Projected Starters: Gone are the tight end and
fullback, replaced by four-wide receiver sets and a need for far
more depth at the position. The one certainty in the corps is
6-1, 175-pound junior Emmanuel Sanders, who has been the
Mustangs’ best receiver the last two years and enjoyed a
terrific offseason of conditioning. Explosive after the catch
and fluid in his routes, he had a career-best 74 catches for 889
yards and nine touchdowns a year ago. In this offense, he has
If the spring is a good indicator, 5-10, 170-pound sophomore
Aldrick Robinson is going to be the next best thing to
Sanders in the passing game. He really captured the attention of
the new coaches, flashing 4.3 speed and the ability to make
defenders miss in the open field. As a freshman, he caught 10
passes for 166 yards, numbers he’ll surpass before the third
game of the year.
Junior Zach Zimmerman is a steady veteran getting the
best chance of his career for significant playing time. A former
high jumper in high school, he plays even taller than his 6-1,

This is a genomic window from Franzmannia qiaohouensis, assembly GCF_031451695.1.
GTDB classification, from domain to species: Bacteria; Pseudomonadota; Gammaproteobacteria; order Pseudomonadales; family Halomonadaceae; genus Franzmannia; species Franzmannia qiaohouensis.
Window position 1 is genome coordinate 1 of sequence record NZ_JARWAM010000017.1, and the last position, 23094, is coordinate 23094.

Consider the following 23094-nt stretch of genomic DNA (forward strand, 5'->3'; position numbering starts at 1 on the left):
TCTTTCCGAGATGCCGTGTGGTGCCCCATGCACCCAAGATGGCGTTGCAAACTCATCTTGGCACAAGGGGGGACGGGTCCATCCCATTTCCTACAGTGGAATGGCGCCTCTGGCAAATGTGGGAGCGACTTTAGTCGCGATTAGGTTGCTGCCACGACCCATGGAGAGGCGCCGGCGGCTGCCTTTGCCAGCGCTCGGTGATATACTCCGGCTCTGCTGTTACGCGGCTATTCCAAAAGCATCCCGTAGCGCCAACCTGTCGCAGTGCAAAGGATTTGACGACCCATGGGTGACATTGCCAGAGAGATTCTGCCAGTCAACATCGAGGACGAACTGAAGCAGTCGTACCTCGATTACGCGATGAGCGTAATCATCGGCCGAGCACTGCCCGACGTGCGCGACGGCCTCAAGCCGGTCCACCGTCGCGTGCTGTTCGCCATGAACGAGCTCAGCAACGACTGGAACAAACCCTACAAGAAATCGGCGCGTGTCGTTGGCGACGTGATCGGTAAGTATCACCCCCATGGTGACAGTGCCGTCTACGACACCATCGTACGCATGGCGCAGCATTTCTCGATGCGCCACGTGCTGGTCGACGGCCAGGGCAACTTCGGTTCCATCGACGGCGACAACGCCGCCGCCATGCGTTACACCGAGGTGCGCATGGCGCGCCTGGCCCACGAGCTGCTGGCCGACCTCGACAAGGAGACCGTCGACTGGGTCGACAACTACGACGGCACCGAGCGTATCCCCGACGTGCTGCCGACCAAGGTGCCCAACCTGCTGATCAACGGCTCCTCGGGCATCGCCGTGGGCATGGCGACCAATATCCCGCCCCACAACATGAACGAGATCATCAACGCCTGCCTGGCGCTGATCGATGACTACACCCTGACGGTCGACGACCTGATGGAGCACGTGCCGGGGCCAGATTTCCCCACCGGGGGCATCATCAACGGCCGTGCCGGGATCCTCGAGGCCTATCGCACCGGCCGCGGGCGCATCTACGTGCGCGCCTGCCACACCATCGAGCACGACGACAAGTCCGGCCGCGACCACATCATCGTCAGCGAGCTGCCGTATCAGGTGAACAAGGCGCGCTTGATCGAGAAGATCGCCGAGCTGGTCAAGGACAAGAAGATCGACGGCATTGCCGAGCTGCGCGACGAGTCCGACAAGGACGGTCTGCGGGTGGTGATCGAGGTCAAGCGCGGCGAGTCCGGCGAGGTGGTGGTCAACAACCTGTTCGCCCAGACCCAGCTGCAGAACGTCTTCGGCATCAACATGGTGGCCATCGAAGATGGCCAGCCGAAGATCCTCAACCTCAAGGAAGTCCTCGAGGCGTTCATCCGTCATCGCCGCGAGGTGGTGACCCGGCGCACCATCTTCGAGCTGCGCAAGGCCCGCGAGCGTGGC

166-pound frame, often going well above defensive backs to make
a catch. The presumptive starter at Z receiver, he caught eight
balls a year ago for 130 yards.
Rounding out the quartet is sophomore Josh Bryant, the
least accomplished of the likely starters. He sat out 2007 after
transferring from Southern Arkansas, where he was named the Gulf
South Conference co-Newcomer of the Year. At only 5-8 and 176
pounds, he’ll need to prove he can handle the pounding often
endured by the receivers in this offense.
Projected Top Reserves: Somehow, the Mustangs will
have to find a way to get the ball in the hands of 5-9,
169-pound senior Jessie Henderson. One of the most
dynamic players on the roster, he has the speed and the wiggle
that warrant more reps. Mostly a special teams performer to
date, he could be used on short hitches or inside handoffs.
For now, Sanders’ backup at H receiver is 6-0, 172-pound
redshirt freshman Simeon Thomas, one of the young players
who helped himself in the spring. He has good speed, but that
alone won’t be enough to fend off the freshmen arriving on
campus this summer.
Watch Out For… minimal rotation. June Jones